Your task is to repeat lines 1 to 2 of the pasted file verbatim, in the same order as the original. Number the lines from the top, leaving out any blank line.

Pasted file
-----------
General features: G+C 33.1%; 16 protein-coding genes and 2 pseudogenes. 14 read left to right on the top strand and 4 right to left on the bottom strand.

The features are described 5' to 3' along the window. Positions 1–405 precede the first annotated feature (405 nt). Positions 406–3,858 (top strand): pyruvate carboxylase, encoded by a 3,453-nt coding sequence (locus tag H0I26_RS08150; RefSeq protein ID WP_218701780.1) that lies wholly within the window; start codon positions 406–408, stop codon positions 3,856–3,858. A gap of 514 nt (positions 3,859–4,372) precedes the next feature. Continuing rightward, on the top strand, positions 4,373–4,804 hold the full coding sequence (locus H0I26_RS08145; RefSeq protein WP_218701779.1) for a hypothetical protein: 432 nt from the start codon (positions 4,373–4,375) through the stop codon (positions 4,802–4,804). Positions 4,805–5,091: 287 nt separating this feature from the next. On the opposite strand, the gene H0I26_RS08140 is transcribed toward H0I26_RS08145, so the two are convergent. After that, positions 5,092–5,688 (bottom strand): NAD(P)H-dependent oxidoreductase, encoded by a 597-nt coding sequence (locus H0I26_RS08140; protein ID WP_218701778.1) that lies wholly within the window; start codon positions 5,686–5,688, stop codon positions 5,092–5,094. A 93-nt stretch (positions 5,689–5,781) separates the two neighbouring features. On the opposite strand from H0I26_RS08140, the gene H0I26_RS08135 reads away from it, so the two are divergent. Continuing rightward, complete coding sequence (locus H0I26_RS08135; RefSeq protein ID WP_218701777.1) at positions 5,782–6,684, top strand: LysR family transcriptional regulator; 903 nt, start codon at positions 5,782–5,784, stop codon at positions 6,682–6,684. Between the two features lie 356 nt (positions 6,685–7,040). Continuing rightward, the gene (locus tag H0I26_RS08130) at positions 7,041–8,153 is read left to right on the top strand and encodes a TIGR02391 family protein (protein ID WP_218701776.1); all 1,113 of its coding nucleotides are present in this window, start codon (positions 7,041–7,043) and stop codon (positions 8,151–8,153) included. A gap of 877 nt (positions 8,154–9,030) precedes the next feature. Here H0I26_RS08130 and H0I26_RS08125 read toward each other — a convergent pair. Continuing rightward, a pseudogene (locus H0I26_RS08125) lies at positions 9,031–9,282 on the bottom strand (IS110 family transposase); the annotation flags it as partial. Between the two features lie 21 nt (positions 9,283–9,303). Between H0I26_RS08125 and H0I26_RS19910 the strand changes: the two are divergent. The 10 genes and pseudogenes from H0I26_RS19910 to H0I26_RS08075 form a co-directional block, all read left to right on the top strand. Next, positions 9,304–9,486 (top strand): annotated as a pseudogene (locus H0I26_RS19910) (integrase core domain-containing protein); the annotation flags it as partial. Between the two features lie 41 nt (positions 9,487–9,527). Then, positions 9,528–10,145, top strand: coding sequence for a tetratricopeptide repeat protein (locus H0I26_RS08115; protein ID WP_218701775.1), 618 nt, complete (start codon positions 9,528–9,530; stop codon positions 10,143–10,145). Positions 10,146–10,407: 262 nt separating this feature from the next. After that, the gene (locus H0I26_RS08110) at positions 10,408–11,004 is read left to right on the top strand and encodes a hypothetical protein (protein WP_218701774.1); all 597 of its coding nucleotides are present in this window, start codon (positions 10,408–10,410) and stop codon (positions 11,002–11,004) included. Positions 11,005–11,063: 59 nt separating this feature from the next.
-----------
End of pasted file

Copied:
General features: G+C 33.1%; 16 protein-coding genes and 2 pseudogenes. 14 read left to right on the top strand and 4 right to left on the bottom strand.

The features are described 5' to 3' along the window. Positions 1–405 precede the first annotated feature (405 nt). Positions 406–3,858 (top strand): pyruvate carboxylase, encoded by a 3,453-nt coding sequence (locus tag H0I26_RS08150; RefSeq protein ID WP_218701780.1) that lies wholly within the window; start codon positions 406–408, stop codon positions 3,856–3,858. A gap of 514 nt (positions 3,859–4,372) precedes the next feature. Continuing rightward, on the top strand, positions 4,373–4,804 hold the full coding sequence (locus H0I26_RS08145; RefSeq protein WP_218701779.1) for a hypothetical protein: 432 nt from the start codon (positions 4,373–4,375) through the stop codon (positions 4,802–4,804). Positions 4,805–5,091: 287 nt separating this feature from the next. On the opposite strand, the gene H0I26_RS08140 is transcribed toward H0I26_RS08145, so the two are convergent. After that, positions 5,092–5,688 (bottom strand): NAD(P)H-dependent oxidoreductase, encoded by a 597-nt coding sequence (locus H0I26_RS08140; protein ID WP_218701778.1) that lies wholly within the window; start codon positions 5,686–5,688, stop codon positions 5,092–5,094. A 93-nt stretch (positions 5,689–5,781) separates the two neighbouring features. On the opposite strand from H0I26_RS08140, the gene H0I26_RS08135 reads away from it, so the two are divergent. Continuing rightward, complete coding sequence (locus H0I26_RS08135; RefSeq protein ID WP_218701777.1) at positions 5,782–6,684, top strand: LysR family transcriptional regulator; 903 nt, start codon at positions 5,782–5,784, stop codon at positions 6,682–6,684. Between the two features lie 356 nt (positions 6,685–7,040). Continuing rightward, the gene (locus tag H0I26_RS08130) at positions 7,041–8,153 is read left to right on the top strand and encodes a TIGR02391 family protein (protein ID WP_218701776.1); all 1,113 of its coding nucleotides are present in this window, start codon (positions 7,041–7,043) and stop codon (positions 8,151–8,153) included. A gap of 877 nt (positions 8,154–9,030) precedes the next feature. Here H0I26_RS08130 and H0I26_RS08125 read toward each other — a convergent pair. Continuing rightward, a pseudogene (locus H0I26_RS08125) lies at positions 9,031–9,282 on the bottom strand (IS110 family transposase); the annotation flags it as partial. Between the two features lie 21 nt (positions 9,283–9,303). Between H0I26_RS08125 and H0I26_RS19910 the strand changes: the two are divergent. The 10 genes and pseudogenes from H0I26_RS19910 to H0I26_RS08075 form a co-directional block, all read left to right on the top strand. Next, positions 9,304–9,486 (top strand): annotated as a pseudogene (locus H0I26_RS19910) (integrase core domain-containing protein); the annotation flags it as partial. Between the two features lie 41 nt (positions 9,487–9,527). Then, positions 9,528–10,145, top strand: coding sequence for a tetratricopeptide repeat protein (locus H0I26_RS08115; protein ID WP_218701775.1), 618 nt, complete (start codon positions 9,528–9,530; stop codon positions 10,143–10,145). Positions 10,146–10,407: 262 nt separating this feature from the next. After that, the gene (locus H0I26_RS08110) at positions 10,408–11,004 is read left to right on the top strand and encodes a hypothetical protein (protein WP_218701774.1); all 597 of its coding nucleotides are present in this window, start codon (positions 10,408–10,410) and stop codon (positions 11,002–11,004) included. Positions 11,005–11,063: 59 nt separating this feature from the next.